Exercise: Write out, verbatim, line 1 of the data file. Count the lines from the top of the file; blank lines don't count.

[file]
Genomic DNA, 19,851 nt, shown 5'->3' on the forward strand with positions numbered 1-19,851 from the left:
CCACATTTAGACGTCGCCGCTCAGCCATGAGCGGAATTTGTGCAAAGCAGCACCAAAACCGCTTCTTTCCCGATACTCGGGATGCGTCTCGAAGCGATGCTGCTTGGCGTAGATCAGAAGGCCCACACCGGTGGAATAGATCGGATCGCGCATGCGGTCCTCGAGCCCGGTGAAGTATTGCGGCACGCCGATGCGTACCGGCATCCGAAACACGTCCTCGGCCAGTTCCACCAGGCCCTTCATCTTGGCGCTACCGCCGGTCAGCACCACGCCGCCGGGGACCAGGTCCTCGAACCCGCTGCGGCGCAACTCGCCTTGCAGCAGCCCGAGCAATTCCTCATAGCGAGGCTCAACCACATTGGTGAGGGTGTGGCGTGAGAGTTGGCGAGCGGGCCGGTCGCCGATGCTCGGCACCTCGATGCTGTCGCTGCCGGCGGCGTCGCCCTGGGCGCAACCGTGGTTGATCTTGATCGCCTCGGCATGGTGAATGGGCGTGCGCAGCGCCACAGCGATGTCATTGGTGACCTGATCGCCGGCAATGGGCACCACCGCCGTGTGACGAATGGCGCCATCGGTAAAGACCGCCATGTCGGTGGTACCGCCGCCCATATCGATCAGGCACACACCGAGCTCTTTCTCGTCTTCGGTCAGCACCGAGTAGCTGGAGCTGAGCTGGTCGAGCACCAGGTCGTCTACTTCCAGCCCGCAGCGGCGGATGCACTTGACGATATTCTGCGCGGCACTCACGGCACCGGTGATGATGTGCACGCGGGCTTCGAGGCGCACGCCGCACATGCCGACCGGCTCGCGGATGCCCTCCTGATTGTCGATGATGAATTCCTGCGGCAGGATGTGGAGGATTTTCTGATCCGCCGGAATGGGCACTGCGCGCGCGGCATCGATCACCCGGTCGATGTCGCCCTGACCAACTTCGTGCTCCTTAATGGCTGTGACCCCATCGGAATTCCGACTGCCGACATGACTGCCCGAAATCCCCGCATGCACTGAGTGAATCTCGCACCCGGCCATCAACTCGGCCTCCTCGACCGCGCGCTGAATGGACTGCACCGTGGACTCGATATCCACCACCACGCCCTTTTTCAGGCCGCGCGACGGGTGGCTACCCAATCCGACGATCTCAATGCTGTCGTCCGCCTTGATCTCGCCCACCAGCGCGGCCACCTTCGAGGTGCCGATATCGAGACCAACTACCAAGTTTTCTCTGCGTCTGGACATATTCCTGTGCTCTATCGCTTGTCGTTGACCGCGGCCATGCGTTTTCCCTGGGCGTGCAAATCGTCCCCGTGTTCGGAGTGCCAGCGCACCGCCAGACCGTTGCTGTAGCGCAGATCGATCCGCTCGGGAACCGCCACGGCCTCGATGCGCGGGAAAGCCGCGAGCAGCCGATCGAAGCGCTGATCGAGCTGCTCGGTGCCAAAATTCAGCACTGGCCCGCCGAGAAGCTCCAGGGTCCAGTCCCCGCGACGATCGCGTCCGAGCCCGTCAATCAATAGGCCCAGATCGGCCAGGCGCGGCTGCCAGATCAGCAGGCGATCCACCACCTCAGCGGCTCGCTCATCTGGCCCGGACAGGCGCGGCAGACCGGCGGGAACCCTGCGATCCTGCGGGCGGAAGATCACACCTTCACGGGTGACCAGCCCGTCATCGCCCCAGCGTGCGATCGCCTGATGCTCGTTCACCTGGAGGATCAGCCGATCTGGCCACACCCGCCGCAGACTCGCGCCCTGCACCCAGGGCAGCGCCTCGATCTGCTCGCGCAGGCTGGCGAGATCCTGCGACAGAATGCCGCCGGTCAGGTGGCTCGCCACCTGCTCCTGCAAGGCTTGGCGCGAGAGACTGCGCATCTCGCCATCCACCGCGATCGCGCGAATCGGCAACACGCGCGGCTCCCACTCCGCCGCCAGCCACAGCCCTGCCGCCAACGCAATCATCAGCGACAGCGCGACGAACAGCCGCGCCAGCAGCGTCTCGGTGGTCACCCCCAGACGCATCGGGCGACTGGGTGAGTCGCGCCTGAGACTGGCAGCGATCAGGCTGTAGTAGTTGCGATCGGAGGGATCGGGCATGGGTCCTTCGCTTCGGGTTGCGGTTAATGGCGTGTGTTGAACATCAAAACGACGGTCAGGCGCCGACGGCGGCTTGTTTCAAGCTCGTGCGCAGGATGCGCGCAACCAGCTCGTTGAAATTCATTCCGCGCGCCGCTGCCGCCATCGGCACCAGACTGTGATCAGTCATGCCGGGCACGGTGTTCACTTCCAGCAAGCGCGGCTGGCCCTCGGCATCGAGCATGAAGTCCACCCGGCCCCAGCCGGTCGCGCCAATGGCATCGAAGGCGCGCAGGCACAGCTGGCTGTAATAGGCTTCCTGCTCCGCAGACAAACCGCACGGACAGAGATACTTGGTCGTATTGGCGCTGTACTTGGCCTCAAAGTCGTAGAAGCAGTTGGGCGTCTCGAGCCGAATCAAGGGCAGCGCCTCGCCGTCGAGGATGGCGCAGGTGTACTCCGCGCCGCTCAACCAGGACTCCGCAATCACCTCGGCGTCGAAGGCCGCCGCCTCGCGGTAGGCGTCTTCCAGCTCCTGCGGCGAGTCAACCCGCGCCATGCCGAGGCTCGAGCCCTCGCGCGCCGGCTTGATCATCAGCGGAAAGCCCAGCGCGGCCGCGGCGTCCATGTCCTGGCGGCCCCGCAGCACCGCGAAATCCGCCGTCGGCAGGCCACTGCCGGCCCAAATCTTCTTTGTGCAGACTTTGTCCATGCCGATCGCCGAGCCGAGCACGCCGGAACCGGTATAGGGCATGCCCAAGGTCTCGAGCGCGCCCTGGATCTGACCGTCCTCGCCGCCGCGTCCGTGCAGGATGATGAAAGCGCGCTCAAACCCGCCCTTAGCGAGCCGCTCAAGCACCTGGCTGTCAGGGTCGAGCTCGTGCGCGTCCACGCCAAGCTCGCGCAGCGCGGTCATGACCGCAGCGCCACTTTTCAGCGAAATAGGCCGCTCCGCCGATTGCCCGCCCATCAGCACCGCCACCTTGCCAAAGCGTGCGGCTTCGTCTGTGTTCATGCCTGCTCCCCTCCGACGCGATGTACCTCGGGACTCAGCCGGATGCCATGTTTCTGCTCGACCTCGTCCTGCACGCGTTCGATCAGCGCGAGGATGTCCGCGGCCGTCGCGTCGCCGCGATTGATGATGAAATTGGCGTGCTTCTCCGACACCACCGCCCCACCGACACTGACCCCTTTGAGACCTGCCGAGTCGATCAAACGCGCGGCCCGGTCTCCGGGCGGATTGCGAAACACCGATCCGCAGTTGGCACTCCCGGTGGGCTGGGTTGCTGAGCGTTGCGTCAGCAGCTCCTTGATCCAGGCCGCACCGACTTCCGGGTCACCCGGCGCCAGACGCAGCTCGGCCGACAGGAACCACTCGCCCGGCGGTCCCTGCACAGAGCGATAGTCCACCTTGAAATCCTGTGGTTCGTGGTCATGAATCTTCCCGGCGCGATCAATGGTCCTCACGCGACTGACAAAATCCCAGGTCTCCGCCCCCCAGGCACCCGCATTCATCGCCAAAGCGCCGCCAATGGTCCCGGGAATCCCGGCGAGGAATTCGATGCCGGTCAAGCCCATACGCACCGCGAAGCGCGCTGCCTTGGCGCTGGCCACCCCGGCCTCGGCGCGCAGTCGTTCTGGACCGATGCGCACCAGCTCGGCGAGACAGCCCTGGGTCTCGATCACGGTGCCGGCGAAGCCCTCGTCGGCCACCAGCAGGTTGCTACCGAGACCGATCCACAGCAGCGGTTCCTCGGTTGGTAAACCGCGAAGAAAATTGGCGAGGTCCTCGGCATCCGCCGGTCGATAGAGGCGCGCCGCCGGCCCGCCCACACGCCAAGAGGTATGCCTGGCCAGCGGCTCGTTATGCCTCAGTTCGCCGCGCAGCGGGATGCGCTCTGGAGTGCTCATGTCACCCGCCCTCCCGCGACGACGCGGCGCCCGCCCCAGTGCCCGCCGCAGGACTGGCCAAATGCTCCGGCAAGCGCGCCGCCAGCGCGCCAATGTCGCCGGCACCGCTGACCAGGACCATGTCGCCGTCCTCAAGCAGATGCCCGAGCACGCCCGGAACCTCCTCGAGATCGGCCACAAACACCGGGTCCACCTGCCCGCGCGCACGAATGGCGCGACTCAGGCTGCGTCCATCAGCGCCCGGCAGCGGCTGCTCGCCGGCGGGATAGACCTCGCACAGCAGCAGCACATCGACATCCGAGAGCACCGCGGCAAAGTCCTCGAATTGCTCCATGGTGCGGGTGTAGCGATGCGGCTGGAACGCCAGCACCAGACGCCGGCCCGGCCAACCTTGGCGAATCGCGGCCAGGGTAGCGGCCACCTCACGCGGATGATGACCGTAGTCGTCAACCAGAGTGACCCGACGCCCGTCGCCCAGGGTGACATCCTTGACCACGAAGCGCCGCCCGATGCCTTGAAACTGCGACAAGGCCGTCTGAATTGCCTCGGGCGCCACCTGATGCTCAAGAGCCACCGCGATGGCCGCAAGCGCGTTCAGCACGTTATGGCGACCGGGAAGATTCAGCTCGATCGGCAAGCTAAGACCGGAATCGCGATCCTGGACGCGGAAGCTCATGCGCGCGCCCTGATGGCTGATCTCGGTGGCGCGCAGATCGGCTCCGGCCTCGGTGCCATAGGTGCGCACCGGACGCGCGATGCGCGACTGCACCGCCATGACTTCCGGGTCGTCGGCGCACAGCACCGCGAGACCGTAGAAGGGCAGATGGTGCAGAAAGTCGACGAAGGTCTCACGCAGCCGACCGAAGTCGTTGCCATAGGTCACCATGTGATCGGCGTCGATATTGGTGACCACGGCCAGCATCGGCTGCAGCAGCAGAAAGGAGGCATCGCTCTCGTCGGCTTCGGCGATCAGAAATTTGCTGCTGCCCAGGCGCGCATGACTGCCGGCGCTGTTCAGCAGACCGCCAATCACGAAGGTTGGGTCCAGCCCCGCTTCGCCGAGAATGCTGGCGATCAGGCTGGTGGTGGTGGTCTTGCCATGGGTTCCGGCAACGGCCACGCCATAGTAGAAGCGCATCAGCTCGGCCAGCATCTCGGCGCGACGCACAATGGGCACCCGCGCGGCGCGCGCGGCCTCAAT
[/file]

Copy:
Genomic DNA, 19,851 nt, shown 5'->3' on the forward strand with positions numbered 1-19,851 from the left: